The new offshoot business, which is being temporarily called The Foundry Co., will be co-owned by AMD and ATIC, which is owned by the government of Abu Dhabi in the United Arab Emirates. ATIC will shell out US$2.1 billion -- US$1.4 billion going to the new company and the rest going straight to AMD, according to AMD.
The Foundry will assume about US$1.2 billion of AMD's debt.
ATIC will own 55.6% of The Foundry and AMD will own 44.4%. Its board of directors will be equally divided between representatives from AMD and ATIC.
As part of the deal, Mubadala Development Co., also based in Abu Dhabi, will pay $314 million to increase its stake in AMD from 8.1% to 19.3%.
"We are joining with the Advanced Technology Investment Co. to create a brand new company -- one that epitomizes a new global enterprise with talent and resources from around the world," said Dirk Meyer, AMD's president and CEO, in a conference call this morning. "This will result in a financially stronger and more focused AMD."
Although AMD will be The Foundry's first customer, it will build chips for other companies as well.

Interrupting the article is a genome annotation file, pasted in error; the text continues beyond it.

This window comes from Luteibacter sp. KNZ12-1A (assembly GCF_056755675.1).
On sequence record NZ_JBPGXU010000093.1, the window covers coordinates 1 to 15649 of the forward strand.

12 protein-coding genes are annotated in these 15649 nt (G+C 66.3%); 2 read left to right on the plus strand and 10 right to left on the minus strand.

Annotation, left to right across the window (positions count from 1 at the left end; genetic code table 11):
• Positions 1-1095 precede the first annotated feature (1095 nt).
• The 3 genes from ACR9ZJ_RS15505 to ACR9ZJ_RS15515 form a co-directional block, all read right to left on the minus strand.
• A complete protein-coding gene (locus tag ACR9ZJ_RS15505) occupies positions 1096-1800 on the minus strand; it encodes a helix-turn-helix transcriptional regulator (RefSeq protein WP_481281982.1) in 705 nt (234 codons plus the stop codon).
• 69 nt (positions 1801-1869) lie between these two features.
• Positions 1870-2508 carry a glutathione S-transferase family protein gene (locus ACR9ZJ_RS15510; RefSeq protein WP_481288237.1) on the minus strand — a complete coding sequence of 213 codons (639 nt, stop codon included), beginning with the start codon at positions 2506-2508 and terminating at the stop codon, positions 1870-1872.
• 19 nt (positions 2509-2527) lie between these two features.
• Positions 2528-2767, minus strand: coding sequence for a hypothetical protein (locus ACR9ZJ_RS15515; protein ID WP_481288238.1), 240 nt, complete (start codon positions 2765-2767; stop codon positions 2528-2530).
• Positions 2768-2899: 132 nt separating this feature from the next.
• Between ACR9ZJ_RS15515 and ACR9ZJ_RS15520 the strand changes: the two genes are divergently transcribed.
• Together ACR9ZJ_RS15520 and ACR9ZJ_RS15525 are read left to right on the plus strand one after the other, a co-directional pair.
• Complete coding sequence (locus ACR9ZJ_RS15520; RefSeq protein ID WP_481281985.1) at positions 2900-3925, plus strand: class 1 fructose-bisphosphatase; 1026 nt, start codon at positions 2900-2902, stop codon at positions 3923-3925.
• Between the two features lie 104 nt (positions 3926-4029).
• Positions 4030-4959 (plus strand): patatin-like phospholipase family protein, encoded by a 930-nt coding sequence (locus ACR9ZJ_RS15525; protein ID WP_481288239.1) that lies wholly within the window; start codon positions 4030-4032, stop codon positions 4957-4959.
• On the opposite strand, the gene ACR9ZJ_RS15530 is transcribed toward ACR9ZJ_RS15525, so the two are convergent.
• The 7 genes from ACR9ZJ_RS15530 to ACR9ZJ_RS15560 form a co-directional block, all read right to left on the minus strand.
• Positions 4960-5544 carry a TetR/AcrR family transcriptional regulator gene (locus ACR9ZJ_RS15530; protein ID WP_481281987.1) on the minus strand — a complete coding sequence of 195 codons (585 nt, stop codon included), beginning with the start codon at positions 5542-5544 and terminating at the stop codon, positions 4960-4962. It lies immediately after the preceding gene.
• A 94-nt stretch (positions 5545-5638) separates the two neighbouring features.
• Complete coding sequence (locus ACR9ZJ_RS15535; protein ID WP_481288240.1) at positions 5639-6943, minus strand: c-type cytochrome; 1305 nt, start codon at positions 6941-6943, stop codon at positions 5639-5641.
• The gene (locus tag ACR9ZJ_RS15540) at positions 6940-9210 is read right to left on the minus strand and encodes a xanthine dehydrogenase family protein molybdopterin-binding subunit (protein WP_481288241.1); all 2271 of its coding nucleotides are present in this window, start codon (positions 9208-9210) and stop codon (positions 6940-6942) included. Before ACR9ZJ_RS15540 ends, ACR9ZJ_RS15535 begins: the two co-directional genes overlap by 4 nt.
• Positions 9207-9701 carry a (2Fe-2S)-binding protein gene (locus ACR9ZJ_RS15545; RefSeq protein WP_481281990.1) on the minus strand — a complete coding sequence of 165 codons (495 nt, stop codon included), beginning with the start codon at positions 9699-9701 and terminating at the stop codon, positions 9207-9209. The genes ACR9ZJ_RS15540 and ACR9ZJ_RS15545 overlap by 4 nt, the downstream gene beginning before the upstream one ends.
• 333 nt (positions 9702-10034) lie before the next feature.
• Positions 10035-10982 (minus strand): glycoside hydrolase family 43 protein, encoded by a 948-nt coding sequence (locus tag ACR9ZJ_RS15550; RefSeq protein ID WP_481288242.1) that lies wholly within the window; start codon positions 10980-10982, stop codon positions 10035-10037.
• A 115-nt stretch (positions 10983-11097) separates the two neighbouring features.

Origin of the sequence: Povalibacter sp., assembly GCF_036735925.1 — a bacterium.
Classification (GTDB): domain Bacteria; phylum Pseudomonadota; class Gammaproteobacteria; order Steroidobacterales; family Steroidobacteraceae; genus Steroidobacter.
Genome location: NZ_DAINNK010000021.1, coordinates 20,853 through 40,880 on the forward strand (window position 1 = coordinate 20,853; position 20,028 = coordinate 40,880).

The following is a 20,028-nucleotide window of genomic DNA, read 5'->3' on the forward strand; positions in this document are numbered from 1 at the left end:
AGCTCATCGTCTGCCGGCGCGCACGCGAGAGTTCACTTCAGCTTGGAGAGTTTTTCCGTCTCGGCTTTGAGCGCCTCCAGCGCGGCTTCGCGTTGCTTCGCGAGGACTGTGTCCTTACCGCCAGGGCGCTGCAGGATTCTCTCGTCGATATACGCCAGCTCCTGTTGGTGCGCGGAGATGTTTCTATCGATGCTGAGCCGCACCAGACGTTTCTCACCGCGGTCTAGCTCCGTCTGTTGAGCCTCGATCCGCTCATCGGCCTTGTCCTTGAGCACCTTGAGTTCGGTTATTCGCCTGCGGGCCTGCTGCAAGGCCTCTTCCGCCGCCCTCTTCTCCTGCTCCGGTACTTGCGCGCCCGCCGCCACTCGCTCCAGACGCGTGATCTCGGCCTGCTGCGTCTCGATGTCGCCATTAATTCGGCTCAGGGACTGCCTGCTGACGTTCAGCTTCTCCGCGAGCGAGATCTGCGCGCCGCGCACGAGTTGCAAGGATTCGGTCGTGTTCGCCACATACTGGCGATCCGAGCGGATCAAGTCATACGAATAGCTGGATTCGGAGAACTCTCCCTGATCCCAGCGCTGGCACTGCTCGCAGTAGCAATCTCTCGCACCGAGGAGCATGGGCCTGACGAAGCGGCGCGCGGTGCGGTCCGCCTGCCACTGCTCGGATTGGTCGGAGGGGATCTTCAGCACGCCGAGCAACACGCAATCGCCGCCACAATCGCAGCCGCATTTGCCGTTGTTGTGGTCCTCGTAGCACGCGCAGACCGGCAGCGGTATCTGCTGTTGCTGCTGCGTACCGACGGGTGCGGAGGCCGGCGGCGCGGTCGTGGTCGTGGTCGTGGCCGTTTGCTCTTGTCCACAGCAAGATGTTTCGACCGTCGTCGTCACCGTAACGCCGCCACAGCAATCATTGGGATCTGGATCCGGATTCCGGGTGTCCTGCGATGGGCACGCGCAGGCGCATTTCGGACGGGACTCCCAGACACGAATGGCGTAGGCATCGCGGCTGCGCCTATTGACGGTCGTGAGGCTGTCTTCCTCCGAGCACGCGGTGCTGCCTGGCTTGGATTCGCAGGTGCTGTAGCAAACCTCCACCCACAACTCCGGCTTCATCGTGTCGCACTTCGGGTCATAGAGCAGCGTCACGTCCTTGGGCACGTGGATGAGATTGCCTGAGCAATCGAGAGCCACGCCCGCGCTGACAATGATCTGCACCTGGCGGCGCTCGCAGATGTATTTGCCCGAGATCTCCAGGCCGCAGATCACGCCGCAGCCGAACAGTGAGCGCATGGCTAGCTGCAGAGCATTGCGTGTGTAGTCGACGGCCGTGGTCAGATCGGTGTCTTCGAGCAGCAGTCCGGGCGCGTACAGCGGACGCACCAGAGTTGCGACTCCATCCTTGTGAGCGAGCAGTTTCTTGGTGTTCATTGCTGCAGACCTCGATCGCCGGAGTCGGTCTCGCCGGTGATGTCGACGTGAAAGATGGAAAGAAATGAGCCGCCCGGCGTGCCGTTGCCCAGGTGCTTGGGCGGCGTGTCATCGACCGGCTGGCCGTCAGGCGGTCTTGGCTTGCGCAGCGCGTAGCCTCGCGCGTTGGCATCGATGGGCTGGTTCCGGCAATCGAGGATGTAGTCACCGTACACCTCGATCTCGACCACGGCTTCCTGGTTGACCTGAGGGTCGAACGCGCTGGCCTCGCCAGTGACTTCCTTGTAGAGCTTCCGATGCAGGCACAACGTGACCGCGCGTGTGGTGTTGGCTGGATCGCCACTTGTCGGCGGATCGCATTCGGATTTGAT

Doug Grose, senior vice president at AMD and the incoming CEO of The Foundry, said in a conference call Tuesday that ATIC has promised to invest between US$3.6 billion and US$6 billion over the next five years to fund an expansion of The Foundry's chip-making capacity. The plan includes going forward with a planned capacity expansion at a fab facility in Dresden, Germany, next year.
Lau, however, noted that all the influx of cash does not erase all of AMD's debt. The company has been carrying about $5.4 billion in debt, so the deal will leave it with US$3.3 billion in debt. "There is still a lot of debt but the cash burn to maintain the fabs is no longer there," he added. "We believe this is well received as a positive for the company going forward."